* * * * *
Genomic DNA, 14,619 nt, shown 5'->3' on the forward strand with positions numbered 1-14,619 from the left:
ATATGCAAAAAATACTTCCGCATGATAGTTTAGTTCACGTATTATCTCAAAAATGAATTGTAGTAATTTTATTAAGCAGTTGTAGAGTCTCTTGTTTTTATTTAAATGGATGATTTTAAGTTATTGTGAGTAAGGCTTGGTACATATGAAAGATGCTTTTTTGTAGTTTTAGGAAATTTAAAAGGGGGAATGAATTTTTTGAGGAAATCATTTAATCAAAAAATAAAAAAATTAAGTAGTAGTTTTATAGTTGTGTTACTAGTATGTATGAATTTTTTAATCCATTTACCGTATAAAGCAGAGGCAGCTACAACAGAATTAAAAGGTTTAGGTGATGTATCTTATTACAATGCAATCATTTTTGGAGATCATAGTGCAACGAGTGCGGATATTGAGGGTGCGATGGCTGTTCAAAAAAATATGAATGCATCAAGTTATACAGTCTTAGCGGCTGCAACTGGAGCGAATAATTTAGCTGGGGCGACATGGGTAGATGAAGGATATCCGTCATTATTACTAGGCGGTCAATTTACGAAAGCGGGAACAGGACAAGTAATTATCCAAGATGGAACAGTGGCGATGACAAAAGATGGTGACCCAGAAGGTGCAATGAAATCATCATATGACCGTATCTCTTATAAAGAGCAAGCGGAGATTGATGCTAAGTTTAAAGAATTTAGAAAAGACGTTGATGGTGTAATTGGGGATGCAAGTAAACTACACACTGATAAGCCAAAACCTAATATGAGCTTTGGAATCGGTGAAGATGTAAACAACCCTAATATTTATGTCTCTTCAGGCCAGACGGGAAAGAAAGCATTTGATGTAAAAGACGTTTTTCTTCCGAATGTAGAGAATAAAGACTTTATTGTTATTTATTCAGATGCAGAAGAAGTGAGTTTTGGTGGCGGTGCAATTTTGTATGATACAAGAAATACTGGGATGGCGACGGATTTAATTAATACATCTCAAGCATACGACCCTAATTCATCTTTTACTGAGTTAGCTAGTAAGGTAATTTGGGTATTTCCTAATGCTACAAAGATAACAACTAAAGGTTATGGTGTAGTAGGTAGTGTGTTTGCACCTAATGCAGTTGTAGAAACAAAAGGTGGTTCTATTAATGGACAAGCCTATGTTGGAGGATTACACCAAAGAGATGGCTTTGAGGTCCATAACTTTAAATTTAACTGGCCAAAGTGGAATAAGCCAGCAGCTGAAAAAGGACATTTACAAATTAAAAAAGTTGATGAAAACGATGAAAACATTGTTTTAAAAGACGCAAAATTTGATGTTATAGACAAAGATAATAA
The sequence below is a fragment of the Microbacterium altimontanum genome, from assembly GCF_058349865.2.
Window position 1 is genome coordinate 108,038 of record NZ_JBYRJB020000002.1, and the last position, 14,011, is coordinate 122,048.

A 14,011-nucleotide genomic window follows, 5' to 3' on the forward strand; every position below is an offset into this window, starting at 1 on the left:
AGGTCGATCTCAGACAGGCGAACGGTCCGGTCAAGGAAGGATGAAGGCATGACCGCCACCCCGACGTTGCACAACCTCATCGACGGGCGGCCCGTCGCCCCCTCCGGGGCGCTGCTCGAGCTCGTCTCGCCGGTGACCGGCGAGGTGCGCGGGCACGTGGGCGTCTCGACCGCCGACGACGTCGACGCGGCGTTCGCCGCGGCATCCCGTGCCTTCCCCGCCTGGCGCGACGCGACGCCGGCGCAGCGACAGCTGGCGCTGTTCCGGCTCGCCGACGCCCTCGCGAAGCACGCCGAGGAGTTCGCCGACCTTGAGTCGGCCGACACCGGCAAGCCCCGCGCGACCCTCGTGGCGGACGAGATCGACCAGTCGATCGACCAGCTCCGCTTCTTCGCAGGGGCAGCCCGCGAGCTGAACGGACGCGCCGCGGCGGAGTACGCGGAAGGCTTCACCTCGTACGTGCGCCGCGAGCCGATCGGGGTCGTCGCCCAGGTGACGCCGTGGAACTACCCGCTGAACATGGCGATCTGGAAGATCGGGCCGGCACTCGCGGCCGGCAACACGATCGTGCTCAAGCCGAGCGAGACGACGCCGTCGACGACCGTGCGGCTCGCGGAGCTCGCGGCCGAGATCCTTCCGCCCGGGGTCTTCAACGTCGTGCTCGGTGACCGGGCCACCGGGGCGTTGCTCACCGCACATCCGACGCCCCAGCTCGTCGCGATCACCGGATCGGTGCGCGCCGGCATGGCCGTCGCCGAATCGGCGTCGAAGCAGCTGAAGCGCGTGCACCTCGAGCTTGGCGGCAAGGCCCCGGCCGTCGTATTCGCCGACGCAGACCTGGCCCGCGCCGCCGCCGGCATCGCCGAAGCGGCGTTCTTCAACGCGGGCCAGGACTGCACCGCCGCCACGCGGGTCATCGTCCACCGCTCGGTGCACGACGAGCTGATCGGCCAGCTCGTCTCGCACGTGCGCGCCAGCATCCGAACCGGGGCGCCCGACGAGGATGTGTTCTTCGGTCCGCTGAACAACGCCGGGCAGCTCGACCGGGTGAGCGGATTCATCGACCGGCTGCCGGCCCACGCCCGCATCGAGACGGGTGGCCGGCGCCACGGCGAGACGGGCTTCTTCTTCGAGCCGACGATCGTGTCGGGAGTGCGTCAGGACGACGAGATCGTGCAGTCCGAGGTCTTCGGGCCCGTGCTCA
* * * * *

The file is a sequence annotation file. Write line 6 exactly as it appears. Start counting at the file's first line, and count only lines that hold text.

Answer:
AGGTCGATCTCAGACAGGCGAACGGTCCGGTCAAGGAAGGATGAAGGCATGACCGCCACCCCGACGTTGCACAACCTCATCGACGGGCGGCCCGTCGCCCCCTCCGGGGCGCTGCTCGAGCTCGTCTCGCCGGTGACCGGCGAGGTGCGCGGGCACGTGGGCGTCTCGACCGCCGACGACGTCGACGCGGCGTTCGCCGCGGCATCCCGTGCCTTCCCCGCCTGGCGCGACGCGACGCCGGCGCAGCGACAGCTGGCGCTGTTCCGGCTCGCCGACGCCCTCGCGAAGCACGCCGAGGAGTTCGCCGACCTTGAGTCGGCCGACACCGGCAAGCCCCGCGCGACCCTCGTGGCGGACGAGATCGACCAGTCGATCGACCAGCTCCGCTTCTTCGCAGGGGCAGCCCGCGAGCTGAACGGACGCGCCGCGGCGGAGTACGCGGAAGGCTTCACCTCGTACGTGCGCCGCGAGCCGATCGGGGTCGTCGCCCAGGTGACGCCGTGGAACTACCCGCTGAACATGGCGATCTGGAAGATCGGGCCGGCACTCGCGGCCGGCAACACGATCGTGCTCAAGCCGAGCGAGACGACGCCGTCGACGACCGTGCGGCTCGCGGAGCTCGCGGCCGAGATCCTTCCGCCCGGGGTCTTCAACGTCGTGCTCGGTGACCGGGCCACCGGGGCGTTGCTCACCGCACATCCGACGCCCCAGCTCGTCGCGATCACCGGATCGGTGCGCGCCGGCATGGCCGTCGCCGAATCGGCGTCGAAGCAGCTGAAGCGCGTGCACCTCGAGCTTGGCGGCAAGGCCCCGGCCGTCGTATTCGCCGACGCAGACCTGGCCCGCGCCGCCGCCGGCATCGCCGAAGCGGCGTTCTTCAACGCGGGCCAGGACTGCACCGCCGCCACGCGGGTCATCGTCCACCGCTCGGTGCACGACGAGCTGATCGGCCAGCTCGTCTCGCACGTGCGCGCCAGCATCCGAACCGGGGCGCCCGACGAGGATGTGTTCTTCGGTCCGCTGAACAACGCCGGGCAGCTCGACCGGGTGAGCGGATTCATCGACCGGCTGCCGGCCCACGCCCGCATCGAGACGGGTGGCCGGCGCCACGGCGAGACGGGCTTCTTCTTCGAGCCGACGATCGTGTCGGGAGTGCGTCAGGACGACGAGATCGTGCAGTCCGAGGTCTTCGGGCCCGTGCTCA